I wanted to name this post time management but felt 24 hours is a more apt description. 24 hours is what all of us get every day whether we like it or not. The way we use our daily 24 hours over a long period of time ultimately determines where we finish. Time management is an oxymoron and I am surely not an expert on it. I see myself more as a student and have gathered some ideas that can help in managing ourselves better.
I firmly believe that time management is not reserved for only the work we do but it plays a very important part in our personal lives as well. When we manage ourselves better it reduces stress and increases our experience of joy. Everyone’s philosophy of time management is different so finding what works for each person is the key. For some people it may mean spending more time with the family, while for others it maybe to reach the apex of corporate success. Here are seven ways that can help us on our journey to optimum personal effectiveness.
Focus on the wildly important – This is the essence of time management. There will never be enough time to do everything but always enough time to do the important things. It is absolutely important to focus on the top 20% of your items which will result in 80% of your results. This is the Pareto Principle in action. Learn to say no to the things which are not aligned to your priorities. As Stephen Covey says you can say no to a lot of unimportant things if you have a more important burning yes. Multitasking is a productivity killer. According to experts “If you are trying to accomplish many things at the same time you will get more done by focusing on one task at a time, not by switching constantly from one task to another.” I recently read an article in Inc. magazine which said “In one survey, people confessed to spending 40 percent of their time on things that are unimportant or downright irrelevant.” The key is to reverse this and focus on the most important things to be done. As Stephen Covey sanely observed “The key is to schedule your priorities and not prioritize your schedule.” Focus on what is the most important and say no to everything else.
Maintain written lists – Write down a list of all the activities and tasks on your plate including personal and official. This is the common advice from all management gurus and time management experts. Despite all the tools available I find the best way to maintain clarity is to write things down which increases clarity and you get more things done. A good practice is to maintain a master list which contains all the tasks/activities to be done including simple things like calling the doctor’s office to schedule an annual checkup. The key is to free up our brain for more creative pursuits by writing the mundane things down. I like the reminders app in the iPhone where I can record all my items that need to get done and the Notes app is great to record ideas. Make a point to celebrate when important tasks get done. Most of the time we don’t acknowledge ourselves when we complete something for example getting our 5 workouts for the week but if we write down what we have accomplished even the small things every week we will improve our productivity and keep us motivated. Measuring our progress against our lists keep us motivated and engaged.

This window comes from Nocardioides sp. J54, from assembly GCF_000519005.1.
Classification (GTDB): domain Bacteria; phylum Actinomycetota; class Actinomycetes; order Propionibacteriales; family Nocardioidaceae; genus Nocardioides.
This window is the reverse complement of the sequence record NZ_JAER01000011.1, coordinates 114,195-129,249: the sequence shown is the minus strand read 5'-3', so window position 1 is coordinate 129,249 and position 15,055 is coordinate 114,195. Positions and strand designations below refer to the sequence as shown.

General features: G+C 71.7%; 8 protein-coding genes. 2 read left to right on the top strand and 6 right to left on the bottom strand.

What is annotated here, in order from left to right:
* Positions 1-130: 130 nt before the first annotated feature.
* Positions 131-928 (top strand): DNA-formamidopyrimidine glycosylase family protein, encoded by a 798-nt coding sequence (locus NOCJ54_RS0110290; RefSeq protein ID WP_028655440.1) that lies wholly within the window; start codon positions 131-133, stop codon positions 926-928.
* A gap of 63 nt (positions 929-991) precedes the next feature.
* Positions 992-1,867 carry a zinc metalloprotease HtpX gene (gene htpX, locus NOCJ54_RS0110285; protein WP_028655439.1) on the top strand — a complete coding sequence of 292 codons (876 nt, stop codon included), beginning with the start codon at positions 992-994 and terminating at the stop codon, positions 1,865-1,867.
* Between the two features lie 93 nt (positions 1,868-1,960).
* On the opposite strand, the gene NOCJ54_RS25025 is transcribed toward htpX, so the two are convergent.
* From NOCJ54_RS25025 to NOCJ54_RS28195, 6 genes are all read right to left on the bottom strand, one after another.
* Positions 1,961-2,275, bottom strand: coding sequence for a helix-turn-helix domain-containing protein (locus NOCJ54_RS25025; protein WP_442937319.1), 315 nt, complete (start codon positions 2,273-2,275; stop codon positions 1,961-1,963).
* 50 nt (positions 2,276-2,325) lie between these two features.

Failing to plan is planning to fail – Most experts have come to the conclusion that planning your day in advance is a critical step in gaining control over your life. Stephen Covey advises to plan for a week as it is a more recognizable unit of time and more work can get done in a week than a day. As Peter Drucker says “We grossly overestimate what can be done in a year and underestimate what can be done in 5 years.” Plan your weeks, days, months and years as it surely brings more energy and clarity your days. Once we have things on paper we are much more productive and eager to get to work. Block out specific times to do activities that interest you for example you can block a Sunday for only family activities or recreation. Block out a certain amount of time every week for personal hobbies as well since this would give more joy and again reduce overall stress. General George S. Patton observed “Successful generals make plans to fit circumstances, but do not try to create circumstances to fit plans.”